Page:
In the present study we report that in rats and humans, age-related neuromuscular decline and the susceptibility to sarcopenia differ between muscles. This regional susceptibility can be used to uncouple sarcopenia from general aging mechanisms and uncover molecular and cellular events in muscle and nerve that are specific to sarcopenia. In particular, we identify cholesterol biosynthetic pathways to be strongly deregulated in nerves innervating sarcopenic muscles.

Results

Rat forelimb muscles are resistant to sarcopenia

In order to characterize how aging differentially affects various locomotor muscles, we performed a cross-sectional analysis of muscle mass in male Wistar rats, where skeletally mature adult controls of 8 months of age were compared to aged animals ranging from 18 months to 24 months. As previously reported [8], hindlimb muscle mass progressively declined with age, reaching approximately 50% atrophy by 24 months of age (Figure 1A). Fast type II myofibers are more susceptible to muscle wasting with age [28, 29]. Consistently, age-dependent muscle atrophy was more pronounced in fast twitch than slow twitch muscles. Nevertheless, all hindlimb muscles analyzed had a similar kinetic of muscle mass decline with age regardless of their fiber type composition and of their contractile involvement in planta- or dorsiflexion, suggesting that a mechanism independent of the contractile phenotype could be an upstream determinant of the susceptibility to age-related muscle atrophy. In contrast, forelimb muscles were protected from age-related muscle atrophy and showed stable muscle mass even at old age (Figure 1B). This striking differential phenotype between hind- and forelimbs suggests that anatomical differences are the primary driver for the susceptibility to sarcopenia. In order to uncover the molecular and cellular mechanisms underlying this differential susceptibility to sarcopenia, we separated the decline in hindlimb muscle mass in 2 phases: an early-sarcopenic phase between 18-20 months of age, where the decline is mild; and a sarcopenic phase between 22-24 months of age where the decline is severe. We then analyzed the fiber size distribution of tibialis anterior (TA) and biceps brachii as prototypical hind- and forelimb muscles, respectively. Fiber cross-sectional area specifically decreased with advancing age in TA while remaining stable in biceps brachii, further demonstrating that forelimb muscles do not undergo aged-related atrophy (Figure 1C-D). Finally, analysis of fiber types revealed that the proportion of slow fibers had slightly increased with age in TA, but not in biceps brachii (Supplementary Figure 1). Cross-sectional area analysis for each fiber type confirmed that fast type IIB fibers were the most prone to age-induced atrophy, and fiber IIB atrophy was only observed in the TA and not the biceps brachii of aged sarcopenic rats (Supplementary Figure 1).

Rat forelimb muscles are resistant to age-related skeletal muscle atrophy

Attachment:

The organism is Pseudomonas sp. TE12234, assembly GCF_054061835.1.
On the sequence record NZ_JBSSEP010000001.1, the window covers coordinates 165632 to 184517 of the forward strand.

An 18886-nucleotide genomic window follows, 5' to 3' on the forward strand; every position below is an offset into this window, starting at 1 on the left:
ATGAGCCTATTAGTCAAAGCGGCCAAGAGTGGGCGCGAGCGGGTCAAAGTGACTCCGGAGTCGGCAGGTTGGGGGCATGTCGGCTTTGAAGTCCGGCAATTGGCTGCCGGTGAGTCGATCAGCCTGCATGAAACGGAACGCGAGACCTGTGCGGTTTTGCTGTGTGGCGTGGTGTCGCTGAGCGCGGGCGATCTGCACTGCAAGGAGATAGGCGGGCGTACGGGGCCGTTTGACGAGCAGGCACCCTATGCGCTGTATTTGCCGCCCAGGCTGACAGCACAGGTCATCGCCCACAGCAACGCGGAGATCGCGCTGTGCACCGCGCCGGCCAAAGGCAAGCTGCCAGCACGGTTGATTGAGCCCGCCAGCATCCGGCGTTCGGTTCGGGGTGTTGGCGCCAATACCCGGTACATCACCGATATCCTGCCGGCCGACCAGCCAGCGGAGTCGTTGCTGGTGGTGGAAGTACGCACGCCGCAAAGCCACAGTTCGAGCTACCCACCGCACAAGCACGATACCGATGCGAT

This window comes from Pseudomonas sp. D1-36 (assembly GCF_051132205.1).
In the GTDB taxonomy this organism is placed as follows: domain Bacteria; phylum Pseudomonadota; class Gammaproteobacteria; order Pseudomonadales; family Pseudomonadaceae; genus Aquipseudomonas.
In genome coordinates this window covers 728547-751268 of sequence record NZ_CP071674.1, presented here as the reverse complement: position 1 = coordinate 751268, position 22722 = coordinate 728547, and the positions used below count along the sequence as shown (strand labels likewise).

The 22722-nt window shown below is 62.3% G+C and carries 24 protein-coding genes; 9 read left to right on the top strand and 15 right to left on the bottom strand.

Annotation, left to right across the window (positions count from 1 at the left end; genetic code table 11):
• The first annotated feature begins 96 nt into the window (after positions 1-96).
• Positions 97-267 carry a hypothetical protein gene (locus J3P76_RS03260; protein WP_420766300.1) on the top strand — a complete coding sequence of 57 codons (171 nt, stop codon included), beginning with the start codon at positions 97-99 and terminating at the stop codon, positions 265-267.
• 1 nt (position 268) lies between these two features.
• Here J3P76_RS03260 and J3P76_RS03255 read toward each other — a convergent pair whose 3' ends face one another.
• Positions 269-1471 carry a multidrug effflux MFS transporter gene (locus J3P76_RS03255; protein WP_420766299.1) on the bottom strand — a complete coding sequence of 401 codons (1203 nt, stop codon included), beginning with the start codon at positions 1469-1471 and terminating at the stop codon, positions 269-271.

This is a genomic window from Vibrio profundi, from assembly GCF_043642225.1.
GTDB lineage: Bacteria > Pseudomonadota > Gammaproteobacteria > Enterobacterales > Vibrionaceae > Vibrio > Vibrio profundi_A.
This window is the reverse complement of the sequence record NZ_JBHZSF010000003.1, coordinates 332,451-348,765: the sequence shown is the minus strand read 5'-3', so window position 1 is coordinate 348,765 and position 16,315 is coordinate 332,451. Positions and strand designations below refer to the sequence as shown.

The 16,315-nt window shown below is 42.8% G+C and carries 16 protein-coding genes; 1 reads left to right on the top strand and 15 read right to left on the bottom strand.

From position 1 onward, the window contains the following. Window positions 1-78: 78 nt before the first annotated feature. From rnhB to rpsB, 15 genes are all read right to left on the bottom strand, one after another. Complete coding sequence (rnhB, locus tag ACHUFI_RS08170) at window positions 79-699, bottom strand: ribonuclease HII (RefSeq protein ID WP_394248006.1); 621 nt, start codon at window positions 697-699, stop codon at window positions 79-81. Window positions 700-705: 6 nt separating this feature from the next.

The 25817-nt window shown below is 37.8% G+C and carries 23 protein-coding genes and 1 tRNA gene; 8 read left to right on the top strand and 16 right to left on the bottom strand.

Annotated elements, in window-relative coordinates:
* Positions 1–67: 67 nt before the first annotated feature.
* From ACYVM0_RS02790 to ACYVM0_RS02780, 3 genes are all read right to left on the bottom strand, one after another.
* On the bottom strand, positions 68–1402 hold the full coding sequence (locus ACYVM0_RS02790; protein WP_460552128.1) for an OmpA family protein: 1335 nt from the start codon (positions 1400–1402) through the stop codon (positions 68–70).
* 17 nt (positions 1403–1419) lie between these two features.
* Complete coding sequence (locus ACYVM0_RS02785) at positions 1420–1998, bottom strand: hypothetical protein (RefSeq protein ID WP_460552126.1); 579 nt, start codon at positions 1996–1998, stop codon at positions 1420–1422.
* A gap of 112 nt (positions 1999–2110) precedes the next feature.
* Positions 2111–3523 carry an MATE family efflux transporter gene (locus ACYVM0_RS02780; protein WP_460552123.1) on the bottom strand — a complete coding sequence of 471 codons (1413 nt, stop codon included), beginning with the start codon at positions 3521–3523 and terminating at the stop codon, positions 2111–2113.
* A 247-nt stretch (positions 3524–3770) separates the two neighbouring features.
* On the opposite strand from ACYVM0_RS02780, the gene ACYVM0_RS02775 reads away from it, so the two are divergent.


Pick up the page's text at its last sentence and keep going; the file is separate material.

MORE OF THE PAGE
Figure 1. Rat forelimb muscles are resistant to age-related skeletal muscle atrophy. (A-B) Hindlimb (A) or forelimb (B) skeletal muscles weight, normalized to body weight, isolated from 8, 18, 20, 22, or 24 month old male wistar rats. (C-D) Tibialis anterior (C) and biceps brachii (D) fiber cross-sectional area distribution measured from a laminin staining. Representative images for adult and sarcopenic conditions are shown. n=9-10 per group for muscle weights, n=4-5 per group for histology. For histology, >1000 fibers per section were analyzed. * p<0.05 ** p<0.01 *** p<0.001 with a one-way ANOVA test. Scale bars represent 100 μm.

Sarcopenia is diagnosed clinically using both muscle mass and function, with gait speed used as one of the clinical measures for function [30]. In order to assess muscle function in the aging rats, we performed a catwalk analysis to evaluate the natural gait of the animals. Gait speed was significantly decreased with age in early sarcopenic rats, due to both a shorter stride length and increased stand time (i.e. the duration of paw contact on the ground) (Figure 2). Differential analysis of hind- and forelimbs further revealed that aged rats have more difficulties to lift their hindlimbs, but not their forelimbs, as indicated by a reduced swing time with age that is specific for hindlimbs (Figure 2B). Muscle function is therefore impaired in aged rats, and differences in the susceptibility to muscle wasting between forelimbs and hindlimbs directly translate into functional locomotor deficits. Altogether, these data demonstrate that rat sarcopenia is highly regional within the body and that the difference in the susceptibility to sarcopenia can be used to uncouple the mechanisms of aging from those of sarcopenia.

Gait analysis reveals impaired hindlimb function with age

Figure 2. Gait analysis reveals impaired hindlimb function with age. Gait parameters were analyzed using a catwalk device in 8-10 months old (adult) and 18-20 months old (early sarcopenic) rats. (A) Gait speed and stride length (B) Time rats keep their front or hind paws in contact with the surface (stand time), or not in contact with the surface (swing time). (C) Representative paw prints from adult and early sarcopenic rats. LH: left hind, RH: right hind, LF: left front, RF: right front. For all graphs n=9-15 per group. * p<0.05 ** p<0.01 *** p<0.001 with a one-way ANOVA test.